HRDC's FCC comment mentioned re prison phone reforms
Battle Lines Drawn Over Potential FCC Expansion of Inmate Calling Rules
January 21, 2016 Thursday
Possible further FCC regulation of inmate calling services drew conflicting responses, receiving support from advocates for inmates and their families, and opposition from most ICS providers and some allies. The inmate advocates generally urged the FCC to promote ICS competition, regulate video calling and international rates, and require more industry reporting and transparency. The providers objected to banning exclusive correctional facility contracts, and extending rate regulation and filing requirements.
Parties filed initial comments, most of which were posted Wednesday, in response to a Further NPRM in docket 12-375 that accompanied the recent order restricting domestic ICS rates and fees (see 1510220059). The commission invited comment "on rates for international calls, promoting competition in the ICS industry, the benefits of a recurring Mandatory Data Collection, as well as a requirement that ICS providers file their ICS contracts with the Commission, video visitation, and other newer technologies to increase ICS options." It also sought comment "on the operations and economic impacts of providing those services as experienced by end users, correctional facilities, and ICS providers."
The FCC should "take steps to introduce competition in the ICS marketplace and to address rates and ancillary fees for international ICS calls," said the Martha Wright Petitioners, a key group in prodding the commission action. "We also support the adoption of rules that require the submission of comprehensive cost and revenue information, along with the submission of ICS contracts. Finally, in light of the ongoing consolidation within the ICS marketplace, the Petitioners urge the FCC to adopt rates and ancillary fees for video visitation and related services, and close any loopholes that permit ICS providers to pass through excessive fees." The American Immigration Lawyers Association and LatinoJustice called international rates "egregiously high" and urged the FCC to cap international ICS and immigration detention center rates at 16 cents a minute. That was backed by the American Civil Liberties Union of New Jersey, New Jersey Advocates for Immigrant Detainees and New York University School of Law Immigrant Rights Clinic.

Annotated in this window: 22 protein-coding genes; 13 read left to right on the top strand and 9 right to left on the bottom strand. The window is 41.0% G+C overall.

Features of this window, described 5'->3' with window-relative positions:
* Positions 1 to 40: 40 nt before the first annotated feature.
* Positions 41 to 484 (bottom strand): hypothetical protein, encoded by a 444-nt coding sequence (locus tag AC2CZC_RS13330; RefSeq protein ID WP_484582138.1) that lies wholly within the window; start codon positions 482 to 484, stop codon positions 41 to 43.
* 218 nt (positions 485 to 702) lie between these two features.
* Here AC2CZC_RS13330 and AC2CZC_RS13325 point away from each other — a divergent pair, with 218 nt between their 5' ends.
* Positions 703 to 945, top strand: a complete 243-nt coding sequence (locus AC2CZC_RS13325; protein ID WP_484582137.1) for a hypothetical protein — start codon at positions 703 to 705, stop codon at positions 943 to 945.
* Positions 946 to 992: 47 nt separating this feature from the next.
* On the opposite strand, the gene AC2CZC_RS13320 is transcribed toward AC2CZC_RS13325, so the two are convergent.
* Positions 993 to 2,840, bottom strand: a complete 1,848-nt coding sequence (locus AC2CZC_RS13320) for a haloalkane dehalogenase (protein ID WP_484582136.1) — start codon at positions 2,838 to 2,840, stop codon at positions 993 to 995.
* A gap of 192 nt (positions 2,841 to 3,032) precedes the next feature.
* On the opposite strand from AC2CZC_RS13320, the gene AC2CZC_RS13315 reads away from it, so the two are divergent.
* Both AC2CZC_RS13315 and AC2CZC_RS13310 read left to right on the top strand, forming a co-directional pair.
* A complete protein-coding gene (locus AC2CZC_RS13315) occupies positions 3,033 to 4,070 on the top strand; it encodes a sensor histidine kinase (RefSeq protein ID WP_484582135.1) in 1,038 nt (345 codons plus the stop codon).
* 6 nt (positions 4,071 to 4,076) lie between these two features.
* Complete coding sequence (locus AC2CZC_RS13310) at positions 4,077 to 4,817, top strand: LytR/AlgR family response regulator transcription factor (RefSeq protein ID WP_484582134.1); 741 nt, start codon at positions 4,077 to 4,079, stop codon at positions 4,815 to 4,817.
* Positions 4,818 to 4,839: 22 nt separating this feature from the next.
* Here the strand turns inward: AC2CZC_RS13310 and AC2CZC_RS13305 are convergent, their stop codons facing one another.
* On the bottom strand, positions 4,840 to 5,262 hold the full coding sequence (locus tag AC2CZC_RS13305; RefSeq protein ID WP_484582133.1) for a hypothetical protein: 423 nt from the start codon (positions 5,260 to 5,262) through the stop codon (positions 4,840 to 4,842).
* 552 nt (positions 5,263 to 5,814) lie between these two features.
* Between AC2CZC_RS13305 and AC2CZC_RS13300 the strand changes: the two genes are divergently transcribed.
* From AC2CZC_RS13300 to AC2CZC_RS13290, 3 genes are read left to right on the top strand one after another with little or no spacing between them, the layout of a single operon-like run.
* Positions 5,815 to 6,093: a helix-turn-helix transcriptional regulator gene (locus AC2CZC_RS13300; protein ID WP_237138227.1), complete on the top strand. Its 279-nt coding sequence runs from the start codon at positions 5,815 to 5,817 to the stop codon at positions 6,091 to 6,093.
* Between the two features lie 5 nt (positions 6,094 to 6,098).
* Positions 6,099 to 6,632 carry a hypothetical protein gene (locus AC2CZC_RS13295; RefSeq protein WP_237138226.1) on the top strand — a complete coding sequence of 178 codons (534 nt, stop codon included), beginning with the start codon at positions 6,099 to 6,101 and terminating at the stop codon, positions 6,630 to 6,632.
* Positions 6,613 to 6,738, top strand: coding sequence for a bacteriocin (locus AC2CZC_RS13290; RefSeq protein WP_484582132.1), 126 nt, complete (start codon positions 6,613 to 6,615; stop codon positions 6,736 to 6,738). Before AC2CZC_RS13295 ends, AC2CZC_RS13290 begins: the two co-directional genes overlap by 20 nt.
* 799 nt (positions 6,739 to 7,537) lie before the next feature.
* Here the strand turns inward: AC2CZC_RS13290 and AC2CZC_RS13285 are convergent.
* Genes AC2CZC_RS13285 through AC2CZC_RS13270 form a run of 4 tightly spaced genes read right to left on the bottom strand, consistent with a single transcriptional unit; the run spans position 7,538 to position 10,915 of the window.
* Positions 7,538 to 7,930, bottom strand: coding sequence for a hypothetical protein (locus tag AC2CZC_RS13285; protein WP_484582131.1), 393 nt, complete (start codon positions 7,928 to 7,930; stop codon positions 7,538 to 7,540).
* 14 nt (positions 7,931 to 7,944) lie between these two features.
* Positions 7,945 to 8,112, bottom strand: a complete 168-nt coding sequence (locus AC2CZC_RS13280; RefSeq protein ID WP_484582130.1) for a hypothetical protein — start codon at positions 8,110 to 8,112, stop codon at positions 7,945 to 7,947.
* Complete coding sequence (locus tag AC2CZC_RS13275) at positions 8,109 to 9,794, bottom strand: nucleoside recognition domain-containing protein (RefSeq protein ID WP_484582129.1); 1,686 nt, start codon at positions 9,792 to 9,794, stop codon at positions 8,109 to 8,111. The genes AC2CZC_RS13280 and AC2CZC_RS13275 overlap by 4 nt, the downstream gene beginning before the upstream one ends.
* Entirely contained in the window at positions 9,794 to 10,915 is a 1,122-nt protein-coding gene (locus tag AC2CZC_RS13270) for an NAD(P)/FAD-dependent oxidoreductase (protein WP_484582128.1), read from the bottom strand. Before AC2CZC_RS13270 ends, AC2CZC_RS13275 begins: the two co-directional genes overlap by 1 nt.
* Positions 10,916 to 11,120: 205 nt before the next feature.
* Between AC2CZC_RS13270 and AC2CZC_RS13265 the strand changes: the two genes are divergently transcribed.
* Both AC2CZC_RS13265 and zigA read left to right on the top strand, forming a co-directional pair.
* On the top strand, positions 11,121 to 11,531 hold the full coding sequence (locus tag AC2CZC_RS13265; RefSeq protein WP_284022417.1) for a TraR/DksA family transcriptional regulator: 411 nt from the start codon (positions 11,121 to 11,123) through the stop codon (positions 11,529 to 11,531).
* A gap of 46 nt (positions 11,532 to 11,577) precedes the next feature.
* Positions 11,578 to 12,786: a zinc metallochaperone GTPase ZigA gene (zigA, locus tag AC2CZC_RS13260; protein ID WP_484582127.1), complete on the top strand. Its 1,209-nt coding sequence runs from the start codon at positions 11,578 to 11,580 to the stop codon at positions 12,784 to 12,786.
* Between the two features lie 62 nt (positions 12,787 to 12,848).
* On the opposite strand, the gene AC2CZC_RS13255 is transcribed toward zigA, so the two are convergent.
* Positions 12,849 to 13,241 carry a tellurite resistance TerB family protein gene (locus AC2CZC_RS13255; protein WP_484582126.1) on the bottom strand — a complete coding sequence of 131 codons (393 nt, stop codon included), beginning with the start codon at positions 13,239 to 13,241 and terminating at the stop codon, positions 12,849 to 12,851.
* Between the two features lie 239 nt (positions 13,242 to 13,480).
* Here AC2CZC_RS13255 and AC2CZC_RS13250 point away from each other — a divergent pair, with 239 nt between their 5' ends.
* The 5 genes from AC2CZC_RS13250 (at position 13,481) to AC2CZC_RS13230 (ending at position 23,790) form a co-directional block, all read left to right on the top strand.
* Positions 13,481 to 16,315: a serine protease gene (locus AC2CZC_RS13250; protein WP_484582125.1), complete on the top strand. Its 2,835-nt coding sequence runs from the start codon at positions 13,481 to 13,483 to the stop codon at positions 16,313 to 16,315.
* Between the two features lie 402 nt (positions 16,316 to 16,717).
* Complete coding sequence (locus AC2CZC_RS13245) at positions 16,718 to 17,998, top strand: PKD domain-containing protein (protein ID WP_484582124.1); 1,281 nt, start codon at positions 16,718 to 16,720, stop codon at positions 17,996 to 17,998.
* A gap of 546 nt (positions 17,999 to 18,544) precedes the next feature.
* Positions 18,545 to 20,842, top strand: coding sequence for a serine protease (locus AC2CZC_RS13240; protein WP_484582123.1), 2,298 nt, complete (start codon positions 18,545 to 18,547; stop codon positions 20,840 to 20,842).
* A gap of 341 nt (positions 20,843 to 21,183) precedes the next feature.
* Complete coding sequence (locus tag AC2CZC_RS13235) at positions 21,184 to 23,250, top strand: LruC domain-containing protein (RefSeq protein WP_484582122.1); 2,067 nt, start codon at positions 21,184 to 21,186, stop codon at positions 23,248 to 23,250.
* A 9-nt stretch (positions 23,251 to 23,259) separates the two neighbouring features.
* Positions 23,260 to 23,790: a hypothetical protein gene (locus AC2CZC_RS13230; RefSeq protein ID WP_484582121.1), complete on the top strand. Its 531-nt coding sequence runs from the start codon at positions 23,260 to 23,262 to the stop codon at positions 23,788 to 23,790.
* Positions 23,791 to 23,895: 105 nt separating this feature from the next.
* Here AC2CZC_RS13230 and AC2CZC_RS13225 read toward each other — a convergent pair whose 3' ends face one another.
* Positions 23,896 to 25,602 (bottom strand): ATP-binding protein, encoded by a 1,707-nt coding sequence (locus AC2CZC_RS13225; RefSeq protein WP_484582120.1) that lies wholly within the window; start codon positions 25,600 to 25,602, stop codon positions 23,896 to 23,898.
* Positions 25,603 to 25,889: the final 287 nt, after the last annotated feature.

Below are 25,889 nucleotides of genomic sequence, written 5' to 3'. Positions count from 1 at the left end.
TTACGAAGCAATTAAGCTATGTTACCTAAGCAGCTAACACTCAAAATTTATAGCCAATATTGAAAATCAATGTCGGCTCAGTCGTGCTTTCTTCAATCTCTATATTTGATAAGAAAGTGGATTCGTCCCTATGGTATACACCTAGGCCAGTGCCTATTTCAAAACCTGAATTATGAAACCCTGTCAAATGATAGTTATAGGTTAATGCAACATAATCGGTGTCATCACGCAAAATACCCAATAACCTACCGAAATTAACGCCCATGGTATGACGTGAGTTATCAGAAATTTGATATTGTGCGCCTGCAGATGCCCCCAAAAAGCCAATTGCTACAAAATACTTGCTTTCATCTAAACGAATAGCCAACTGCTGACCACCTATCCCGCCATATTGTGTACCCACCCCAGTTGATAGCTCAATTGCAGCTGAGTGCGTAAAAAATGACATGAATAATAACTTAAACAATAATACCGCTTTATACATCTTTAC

The Human Rights Defense Center said correctional authorities may discover they can dispense with the "company middlemen" whose "only purpose is to extract money from prisoners and their families." The group said video visitation should be free to inmates and their families, with correctional authorities paying for the services out of their budgets. It also urged capping international rates, restricting third-party financial fees, and mandatory recurring data collection and contract filing by providers.